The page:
Knee injuries, plantar fasciitis, iliotibial band syndrome, and shin-splints are just a few of the maladies that a pavement-saturated running regime can inflict on the endurance athlete. So what's an athlete to do? There's a simple solution: take a jaunt on the wild side!
Reminiscing of cross country running years gone by I was reminded of all the joys we had as cross country boys in high school. Days when the coach would say, "today will be a two mile recovery run" translated in our minds meant, "TO THE WOODS!" Clad with little more than a pair of tiny running shorts, which would have made David Hasselhoff
blush, we made our way to the woods where our love of running was rekindled and the little boy within us was released like times in the sandbox. Even today, however, the woods have more to offer than the wooing of fond childhood memories.
Trail running is a tremendous discipline for a number of reasons; First and foremost trail running puts much less impact on ones joints. One of the primary reasons that triathletes are limited in training duration and intensity is due to injuries caused by the excessive strain running puts on the hips, knees, ankles, and feet. I don't need advanced degrees in civil engineering and physical therapy to describe why running on pavement is so detrimental to our body. Most trails are those that are shared with mountain bikers, hikers or Nordic walkers. In my hometown of Minneapolis, Minnesota we are fortunate to have Nordic ski trails that are either wood-chip or dirt covered. These trails, like mountain bike or hiking trails, are great for running because they are much less dense than pavement or asphalt.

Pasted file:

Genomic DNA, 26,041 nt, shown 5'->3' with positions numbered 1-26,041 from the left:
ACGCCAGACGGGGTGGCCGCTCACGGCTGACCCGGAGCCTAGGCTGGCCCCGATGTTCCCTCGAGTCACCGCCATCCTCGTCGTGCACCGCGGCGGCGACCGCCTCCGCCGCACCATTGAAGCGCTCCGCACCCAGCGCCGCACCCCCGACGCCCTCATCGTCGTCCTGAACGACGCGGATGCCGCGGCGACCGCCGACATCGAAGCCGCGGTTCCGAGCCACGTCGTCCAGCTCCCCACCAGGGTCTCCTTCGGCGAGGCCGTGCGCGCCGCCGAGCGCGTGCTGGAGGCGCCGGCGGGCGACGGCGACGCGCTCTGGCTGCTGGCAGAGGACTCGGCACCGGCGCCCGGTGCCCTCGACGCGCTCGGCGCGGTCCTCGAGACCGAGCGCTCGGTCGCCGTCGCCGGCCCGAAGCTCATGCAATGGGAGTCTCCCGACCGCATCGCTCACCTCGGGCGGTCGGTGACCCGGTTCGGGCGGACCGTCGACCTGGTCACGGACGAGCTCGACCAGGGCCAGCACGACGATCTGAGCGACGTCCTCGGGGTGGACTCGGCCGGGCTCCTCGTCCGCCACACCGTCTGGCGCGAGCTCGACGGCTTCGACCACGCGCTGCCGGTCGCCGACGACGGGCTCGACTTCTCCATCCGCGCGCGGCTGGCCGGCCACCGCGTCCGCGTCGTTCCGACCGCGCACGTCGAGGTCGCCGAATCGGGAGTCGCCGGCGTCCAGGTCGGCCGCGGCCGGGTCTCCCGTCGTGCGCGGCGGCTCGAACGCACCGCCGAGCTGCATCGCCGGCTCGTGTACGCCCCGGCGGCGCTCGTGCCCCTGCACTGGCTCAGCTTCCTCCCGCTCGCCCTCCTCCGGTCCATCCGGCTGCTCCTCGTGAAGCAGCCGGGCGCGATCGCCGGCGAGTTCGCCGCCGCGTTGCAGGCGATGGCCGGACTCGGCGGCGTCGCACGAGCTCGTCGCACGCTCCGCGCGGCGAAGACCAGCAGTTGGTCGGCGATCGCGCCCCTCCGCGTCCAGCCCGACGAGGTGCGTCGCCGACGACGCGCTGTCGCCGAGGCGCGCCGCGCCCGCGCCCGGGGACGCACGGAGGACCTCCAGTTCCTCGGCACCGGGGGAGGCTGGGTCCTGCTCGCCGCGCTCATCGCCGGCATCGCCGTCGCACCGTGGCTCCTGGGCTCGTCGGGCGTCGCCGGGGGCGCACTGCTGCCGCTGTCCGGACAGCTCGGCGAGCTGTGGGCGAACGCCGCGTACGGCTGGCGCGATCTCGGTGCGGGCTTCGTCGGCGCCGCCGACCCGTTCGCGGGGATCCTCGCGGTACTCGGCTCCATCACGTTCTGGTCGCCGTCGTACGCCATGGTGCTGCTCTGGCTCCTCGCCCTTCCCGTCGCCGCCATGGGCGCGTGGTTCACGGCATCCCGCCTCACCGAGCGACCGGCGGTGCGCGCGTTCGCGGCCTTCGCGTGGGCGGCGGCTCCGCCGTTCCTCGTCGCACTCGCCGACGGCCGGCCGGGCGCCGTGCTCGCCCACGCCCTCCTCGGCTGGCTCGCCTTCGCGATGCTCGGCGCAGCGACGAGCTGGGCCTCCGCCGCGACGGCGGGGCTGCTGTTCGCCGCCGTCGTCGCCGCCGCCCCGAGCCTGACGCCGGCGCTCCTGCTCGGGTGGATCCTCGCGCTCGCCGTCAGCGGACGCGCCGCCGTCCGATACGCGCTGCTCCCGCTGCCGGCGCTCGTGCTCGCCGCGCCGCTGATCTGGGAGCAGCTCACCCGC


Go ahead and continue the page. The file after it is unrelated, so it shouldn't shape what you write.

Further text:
A second of many great reasons to go trail running is the intensity that trails naturally integrate into the discipline. When ascending a hill, a triathlete focuses on the technique-smaller strides, higher cadence, smooth horizontal movements-which directly translates to faster race splits. Another amazing reason to take it off-road is simply the pure fun and exhilaration that accompanies blazing down an unbeaten trail. This to some may be a bit freaky, but as long as one keeps a watchful eye alert to wandering tree roots, it’s a blast. Those that are particularly prone to rolling ankles should be cautious on descents as roots and vines often jump out and ensnare the unwatchful harrier.
Whether frolicking ferociously through the furry of the forest for the first time, or rekindling a fond past-time, get out and tame the woods and discover a load of fun and excitement that an afternoon of bushwhacking can be.